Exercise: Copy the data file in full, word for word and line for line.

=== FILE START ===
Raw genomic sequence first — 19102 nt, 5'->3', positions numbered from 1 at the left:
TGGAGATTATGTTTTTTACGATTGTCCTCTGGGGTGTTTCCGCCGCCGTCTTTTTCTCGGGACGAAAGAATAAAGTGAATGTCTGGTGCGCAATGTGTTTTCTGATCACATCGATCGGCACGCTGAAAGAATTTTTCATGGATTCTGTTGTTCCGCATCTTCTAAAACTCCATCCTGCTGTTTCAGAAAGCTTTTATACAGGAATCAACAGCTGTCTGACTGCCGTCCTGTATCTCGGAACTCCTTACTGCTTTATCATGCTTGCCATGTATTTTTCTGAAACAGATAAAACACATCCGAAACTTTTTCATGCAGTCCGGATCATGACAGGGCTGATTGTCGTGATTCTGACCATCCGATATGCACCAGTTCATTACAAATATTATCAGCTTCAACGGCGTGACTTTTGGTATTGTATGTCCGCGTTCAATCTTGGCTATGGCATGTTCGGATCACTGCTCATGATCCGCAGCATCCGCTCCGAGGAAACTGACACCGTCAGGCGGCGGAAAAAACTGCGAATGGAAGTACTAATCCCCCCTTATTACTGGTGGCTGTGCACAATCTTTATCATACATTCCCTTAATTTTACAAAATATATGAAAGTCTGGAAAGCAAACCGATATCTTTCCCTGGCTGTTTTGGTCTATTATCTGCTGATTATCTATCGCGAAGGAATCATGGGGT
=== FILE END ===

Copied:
Raw genomic sequence first — 19102 nt, 5'->3', positions numbered from 1 at the left:
TGGAGATTATGTTTTTTACGATTGTCCTCTGGGGTGTTTCCGCCGCCGTCTTTTTCTCGGGACGAAAGAATAAAGTGAATGTCTGGTGCGCAATGTGTTTTCTGATCACATCGATCGGCACGCTGAAAGAATTTTTCATGGATTCTGTTGTTCCGCATCTTCTAAAACTCCATCCTGCTGTTTCAGAAAGCTTTTATACAGGAATCAACAGCTGTCTGACTGCCGTCCTGTATCTCGGAACTCCTTACTGCTTTATCATGCTTGCCATGTATTTTTCTGAAACAGATAAAACACATCCGAAACTTTTTCATGCAGTCCGGATCATGACAGGGCTGATTGTCGTGATTCTGACCATCCGATATGCACCAGTTCATTACAAATATTATCAGCTTCAACGGCGTGACTTTTGGTATTGTATGTCCGCGTTCAATCTTGGCTATGGCATGTTCGGATCACTGCTCATGATCCGCAGCATCCGCTCCGAGGAAACTGACACCGTCAGGCGGCGGAAAAAACTGCGAATGGAAGTACTAATCCCCCCTTATTACTGGTGGCTGTGCACAATCTTTATCATACATTCCCTTAATTTTACAAAATATATGAAAGTCTGGAAAGCAAACCGATATCTTTCCCTGGCTGTTTTGGTCTATTATCTGCTGATTATCTATCGCGAAGGAATCATGGGGT